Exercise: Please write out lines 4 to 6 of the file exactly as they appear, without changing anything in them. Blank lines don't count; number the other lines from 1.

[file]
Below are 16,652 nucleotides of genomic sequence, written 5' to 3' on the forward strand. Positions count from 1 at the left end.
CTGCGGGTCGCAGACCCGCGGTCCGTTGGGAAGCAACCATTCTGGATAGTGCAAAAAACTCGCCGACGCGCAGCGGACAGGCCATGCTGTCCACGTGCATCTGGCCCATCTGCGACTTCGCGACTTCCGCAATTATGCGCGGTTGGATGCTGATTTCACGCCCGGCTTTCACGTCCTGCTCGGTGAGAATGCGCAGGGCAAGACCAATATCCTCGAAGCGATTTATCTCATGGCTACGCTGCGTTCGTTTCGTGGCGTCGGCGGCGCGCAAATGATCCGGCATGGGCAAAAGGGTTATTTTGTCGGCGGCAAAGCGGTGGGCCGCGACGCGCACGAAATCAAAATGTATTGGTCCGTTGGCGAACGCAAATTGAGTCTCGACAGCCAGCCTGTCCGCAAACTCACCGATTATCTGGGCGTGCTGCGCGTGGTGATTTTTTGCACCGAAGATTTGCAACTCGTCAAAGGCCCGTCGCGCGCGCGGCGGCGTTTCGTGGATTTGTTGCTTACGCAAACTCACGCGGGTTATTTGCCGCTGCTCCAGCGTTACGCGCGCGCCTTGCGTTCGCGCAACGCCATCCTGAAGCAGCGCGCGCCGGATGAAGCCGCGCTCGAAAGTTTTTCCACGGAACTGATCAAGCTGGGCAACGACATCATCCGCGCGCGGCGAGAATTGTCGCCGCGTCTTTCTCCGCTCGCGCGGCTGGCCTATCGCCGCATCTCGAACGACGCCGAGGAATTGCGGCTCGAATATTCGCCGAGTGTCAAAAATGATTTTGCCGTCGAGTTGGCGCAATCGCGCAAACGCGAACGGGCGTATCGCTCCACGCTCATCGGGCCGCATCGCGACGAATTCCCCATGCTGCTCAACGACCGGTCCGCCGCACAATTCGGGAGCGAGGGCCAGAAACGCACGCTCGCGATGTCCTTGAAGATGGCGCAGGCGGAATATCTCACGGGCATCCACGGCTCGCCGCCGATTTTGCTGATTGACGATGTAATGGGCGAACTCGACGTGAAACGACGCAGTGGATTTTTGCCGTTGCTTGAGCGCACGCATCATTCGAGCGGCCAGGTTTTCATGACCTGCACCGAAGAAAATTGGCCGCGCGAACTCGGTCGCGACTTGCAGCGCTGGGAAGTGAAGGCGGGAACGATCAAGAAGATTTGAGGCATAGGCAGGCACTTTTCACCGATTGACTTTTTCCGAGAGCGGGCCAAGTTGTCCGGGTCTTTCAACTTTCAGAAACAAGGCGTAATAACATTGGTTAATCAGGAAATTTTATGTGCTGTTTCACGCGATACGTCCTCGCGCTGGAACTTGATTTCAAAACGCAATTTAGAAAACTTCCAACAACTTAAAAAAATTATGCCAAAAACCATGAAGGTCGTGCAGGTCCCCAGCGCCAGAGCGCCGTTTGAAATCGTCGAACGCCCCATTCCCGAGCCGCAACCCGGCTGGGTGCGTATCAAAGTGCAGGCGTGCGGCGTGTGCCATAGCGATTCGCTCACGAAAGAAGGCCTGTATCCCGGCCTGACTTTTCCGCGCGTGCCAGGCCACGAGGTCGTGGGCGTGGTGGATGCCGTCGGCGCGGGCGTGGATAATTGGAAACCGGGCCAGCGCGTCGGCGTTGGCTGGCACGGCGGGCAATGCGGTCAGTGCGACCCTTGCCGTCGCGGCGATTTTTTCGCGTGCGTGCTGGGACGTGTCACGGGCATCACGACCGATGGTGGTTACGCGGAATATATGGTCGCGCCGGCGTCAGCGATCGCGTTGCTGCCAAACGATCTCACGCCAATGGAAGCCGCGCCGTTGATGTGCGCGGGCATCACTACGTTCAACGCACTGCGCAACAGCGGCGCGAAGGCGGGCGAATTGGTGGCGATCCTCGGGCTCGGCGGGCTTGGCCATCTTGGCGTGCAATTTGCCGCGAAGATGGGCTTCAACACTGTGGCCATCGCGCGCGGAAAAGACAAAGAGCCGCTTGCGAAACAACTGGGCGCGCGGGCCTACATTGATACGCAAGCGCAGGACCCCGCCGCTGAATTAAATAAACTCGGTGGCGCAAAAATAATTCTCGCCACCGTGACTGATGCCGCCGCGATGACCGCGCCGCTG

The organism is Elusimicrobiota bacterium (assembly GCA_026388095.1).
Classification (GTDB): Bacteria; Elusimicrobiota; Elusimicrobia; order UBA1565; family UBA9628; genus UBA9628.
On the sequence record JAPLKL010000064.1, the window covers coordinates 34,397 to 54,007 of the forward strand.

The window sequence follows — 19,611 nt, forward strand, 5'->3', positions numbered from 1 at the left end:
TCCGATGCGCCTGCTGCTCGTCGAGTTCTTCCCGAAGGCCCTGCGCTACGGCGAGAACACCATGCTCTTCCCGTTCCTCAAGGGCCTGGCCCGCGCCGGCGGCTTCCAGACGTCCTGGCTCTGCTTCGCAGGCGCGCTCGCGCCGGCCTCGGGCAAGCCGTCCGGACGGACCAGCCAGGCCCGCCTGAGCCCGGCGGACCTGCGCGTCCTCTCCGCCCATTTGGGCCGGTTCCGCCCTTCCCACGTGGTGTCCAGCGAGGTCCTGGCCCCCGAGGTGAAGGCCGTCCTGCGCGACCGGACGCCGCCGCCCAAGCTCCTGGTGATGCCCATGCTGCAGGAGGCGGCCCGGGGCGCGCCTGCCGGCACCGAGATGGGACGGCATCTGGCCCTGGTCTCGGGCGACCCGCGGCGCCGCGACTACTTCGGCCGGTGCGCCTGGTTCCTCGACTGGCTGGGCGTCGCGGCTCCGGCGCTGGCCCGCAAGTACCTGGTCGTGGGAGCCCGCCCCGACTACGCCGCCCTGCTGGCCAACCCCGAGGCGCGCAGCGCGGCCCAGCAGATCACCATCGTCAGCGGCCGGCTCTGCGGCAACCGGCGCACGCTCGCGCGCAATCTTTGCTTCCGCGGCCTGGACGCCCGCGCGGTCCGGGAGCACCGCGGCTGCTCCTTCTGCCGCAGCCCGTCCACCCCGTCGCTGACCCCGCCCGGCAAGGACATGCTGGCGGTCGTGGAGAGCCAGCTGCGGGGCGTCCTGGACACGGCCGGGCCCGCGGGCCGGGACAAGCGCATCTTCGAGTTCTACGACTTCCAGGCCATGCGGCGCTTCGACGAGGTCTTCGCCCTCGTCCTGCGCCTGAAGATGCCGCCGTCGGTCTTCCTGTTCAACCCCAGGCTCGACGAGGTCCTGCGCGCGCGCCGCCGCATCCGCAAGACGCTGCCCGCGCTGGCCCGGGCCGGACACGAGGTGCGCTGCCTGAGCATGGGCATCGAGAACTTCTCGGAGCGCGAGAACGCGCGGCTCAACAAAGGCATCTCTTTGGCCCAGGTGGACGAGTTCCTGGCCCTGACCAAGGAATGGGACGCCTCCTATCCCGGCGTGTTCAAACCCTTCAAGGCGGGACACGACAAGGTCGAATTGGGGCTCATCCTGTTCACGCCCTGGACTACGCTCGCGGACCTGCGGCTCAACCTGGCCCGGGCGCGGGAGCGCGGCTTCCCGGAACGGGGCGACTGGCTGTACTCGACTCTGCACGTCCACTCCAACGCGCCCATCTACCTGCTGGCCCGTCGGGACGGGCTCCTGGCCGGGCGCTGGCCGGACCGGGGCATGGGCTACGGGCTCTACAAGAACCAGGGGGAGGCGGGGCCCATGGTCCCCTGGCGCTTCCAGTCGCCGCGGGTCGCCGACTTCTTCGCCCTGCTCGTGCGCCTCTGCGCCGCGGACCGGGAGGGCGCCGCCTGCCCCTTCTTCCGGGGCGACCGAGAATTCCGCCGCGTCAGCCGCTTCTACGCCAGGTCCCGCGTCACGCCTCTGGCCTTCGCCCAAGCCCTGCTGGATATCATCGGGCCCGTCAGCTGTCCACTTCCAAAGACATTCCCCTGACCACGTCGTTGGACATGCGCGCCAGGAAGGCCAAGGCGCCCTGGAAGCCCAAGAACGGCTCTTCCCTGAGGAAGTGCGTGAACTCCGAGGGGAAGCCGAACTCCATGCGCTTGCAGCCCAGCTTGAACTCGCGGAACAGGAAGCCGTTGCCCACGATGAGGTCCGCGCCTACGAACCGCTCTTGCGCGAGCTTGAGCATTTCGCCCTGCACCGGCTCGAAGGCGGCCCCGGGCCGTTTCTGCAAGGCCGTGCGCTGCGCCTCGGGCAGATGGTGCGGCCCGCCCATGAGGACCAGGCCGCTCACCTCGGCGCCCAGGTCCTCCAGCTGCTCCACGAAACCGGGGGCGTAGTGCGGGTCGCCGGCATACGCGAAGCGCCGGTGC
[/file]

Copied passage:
Classification (GTDB): Bacteria; Elusimicrobiota; Elusimicrobia; order UBA1565; family UBA9628; genus UBA9628.
On the sequence record JAPLKL010000064.1, the window covers coordinates 34,397 to 54,007 of the forward strand.

The window sequence follows — 19,611 nt, forward strand, 5'->3', positions numbered from 1 at the left end: